Exams and Tests
Your doctor will diagnose
hearing loss by asking questions about your symptoms
and past health and by doing a physical exam. He or
she may find during a routine visit that you have some hearing loss.
You will also have a
physical exam of the
ears . Your doctor will use a lighted instrument (an
otoscope) and may find problems in the ear canal, eardrum, and middle ear,
- An object or obstruction in the ear canal.
- An infection or fluid in the ear.
- Injury to the ear.
If your exam, history,
or symptoms suggest a hearing problem, your doctor may refer you to an audiologist to do hearing tests.
Depending on the suspected cause of hearing loss, you
may also have other tests:
- Imaging tests such as a
CT scan or
MRI may be done when an injury or tumor is
- Auditory brain stem response (ABR) testing may be used to test nerve pathways in the brain if your doctor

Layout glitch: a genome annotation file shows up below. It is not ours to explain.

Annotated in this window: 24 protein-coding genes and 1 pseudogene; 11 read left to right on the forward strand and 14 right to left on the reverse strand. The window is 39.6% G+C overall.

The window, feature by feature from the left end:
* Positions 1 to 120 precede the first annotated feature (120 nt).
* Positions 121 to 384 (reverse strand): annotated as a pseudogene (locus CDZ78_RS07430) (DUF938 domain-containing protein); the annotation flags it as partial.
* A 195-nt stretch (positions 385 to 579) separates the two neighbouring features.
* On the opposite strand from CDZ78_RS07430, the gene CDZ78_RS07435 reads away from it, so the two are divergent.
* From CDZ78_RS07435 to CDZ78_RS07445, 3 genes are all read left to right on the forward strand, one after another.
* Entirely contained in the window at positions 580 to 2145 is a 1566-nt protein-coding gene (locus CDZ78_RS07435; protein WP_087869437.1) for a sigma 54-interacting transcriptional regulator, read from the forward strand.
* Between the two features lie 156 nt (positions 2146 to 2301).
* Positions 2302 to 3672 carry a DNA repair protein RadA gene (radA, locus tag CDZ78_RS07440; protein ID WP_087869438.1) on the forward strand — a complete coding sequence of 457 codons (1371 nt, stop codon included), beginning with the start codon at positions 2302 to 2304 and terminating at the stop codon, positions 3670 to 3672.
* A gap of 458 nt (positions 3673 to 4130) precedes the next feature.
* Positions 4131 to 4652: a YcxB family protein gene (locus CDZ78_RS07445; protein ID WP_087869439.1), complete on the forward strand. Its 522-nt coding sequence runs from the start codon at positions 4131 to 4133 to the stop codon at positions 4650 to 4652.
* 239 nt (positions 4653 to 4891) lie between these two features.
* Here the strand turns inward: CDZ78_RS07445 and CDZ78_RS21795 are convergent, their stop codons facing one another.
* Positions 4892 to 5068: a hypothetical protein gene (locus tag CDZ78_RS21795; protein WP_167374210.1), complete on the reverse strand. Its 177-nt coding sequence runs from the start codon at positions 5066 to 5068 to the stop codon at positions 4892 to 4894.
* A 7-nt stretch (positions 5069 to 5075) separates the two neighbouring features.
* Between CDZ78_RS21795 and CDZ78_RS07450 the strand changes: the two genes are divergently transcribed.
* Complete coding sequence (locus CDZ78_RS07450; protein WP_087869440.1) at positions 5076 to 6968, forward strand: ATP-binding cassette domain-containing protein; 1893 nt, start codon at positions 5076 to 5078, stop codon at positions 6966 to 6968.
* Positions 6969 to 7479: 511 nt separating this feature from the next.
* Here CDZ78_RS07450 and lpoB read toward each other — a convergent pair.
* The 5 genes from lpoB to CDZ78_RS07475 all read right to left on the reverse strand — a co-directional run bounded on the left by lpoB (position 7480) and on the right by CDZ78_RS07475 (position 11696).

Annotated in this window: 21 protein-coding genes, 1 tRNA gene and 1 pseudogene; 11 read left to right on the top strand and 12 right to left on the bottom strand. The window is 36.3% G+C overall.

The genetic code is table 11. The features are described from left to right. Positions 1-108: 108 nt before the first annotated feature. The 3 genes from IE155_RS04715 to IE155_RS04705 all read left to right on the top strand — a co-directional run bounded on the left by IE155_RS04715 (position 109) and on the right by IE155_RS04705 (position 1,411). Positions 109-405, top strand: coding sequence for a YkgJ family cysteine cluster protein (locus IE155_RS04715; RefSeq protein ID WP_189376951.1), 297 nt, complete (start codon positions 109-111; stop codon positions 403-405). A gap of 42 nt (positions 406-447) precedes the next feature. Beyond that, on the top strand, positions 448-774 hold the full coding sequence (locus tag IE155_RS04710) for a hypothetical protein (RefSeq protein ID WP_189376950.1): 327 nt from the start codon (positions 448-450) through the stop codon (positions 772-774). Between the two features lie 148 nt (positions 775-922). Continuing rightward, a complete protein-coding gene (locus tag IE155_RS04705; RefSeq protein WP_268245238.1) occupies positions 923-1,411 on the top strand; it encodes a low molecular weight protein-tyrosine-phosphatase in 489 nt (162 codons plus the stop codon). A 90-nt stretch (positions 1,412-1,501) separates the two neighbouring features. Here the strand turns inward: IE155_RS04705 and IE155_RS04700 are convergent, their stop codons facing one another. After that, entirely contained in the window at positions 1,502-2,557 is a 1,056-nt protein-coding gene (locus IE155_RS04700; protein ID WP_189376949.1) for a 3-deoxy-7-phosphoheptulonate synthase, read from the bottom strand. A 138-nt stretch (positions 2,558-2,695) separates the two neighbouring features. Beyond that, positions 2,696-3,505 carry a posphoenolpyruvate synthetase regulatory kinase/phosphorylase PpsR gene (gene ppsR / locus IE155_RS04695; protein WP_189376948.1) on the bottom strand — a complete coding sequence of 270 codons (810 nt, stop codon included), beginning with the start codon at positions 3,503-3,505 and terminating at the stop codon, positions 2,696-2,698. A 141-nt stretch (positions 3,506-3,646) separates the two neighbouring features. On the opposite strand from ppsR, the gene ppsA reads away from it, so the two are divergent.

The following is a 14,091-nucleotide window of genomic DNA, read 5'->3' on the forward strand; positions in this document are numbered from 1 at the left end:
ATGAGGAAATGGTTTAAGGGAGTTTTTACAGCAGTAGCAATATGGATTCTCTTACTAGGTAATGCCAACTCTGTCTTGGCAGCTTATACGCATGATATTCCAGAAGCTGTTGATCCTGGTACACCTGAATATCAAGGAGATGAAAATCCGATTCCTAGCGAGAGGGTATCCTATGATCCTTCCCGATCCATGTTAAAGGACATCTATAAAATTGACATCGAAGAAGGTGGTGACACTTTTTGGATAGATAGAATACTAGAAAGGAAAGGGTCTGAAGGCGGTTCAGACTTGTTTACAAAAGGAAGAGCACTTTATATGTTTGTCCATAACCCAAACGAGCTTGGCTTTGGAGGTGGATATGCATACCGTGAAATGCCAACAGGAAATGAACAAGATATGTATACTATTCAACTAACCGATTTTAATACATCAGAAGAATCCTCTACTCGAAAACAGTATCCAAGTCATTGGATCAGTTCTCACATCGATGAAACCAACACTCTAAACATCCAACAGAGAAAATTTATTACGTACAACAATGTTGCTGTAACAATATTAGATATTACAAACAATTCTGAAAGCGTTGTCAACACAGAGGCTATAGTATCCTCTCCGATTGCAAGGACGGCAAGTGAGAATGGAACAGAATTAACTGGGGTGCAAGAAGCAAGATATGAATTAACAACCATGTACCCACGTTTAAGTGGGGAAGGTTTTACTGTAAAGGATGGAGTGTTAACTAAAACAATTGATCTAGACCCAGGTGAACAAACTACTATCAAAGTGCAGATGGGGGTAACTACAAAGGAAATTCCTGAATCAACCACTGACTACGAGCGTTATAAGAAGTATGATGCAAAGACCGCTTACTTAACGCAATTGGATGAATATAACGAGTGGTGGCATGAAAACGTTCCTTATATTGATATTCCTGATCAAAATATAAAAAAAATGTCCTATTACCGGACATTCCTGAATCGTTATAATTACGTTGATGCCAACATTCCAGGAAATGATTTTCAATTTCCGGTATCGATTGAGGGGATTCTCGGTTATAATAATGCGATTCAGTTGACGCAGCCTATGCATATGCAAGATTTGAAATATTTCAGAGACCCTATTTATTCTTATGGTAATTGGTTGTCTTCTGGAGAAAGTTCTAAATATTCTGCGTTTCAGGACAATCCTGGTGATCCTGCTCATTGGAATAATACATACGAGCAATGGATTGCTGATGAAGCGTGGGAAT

acoustic neuroma or another nerve problem. This test
measures how well the nerve that helps you hear is working and how fast sound
travels along this nerve.
Tests for your child
Some hearing problems can delay your child's
speech and language development. Early screening for hearing loss can help
prevent many learning, social, and emotional problems that can be related to
speech and language development.1 The
United States Preventive Services Task Force
recommends that all newborns be screened for hearing loss.2 All 50 states require newborn hearing tests for all babies
born in hospitals. Talk to your doctor about whether your child has been or
should be tested.
Signs of noise-induced hearing loss are
appearing at earlier ages and in children. Be sure your child has
regular hearing exams.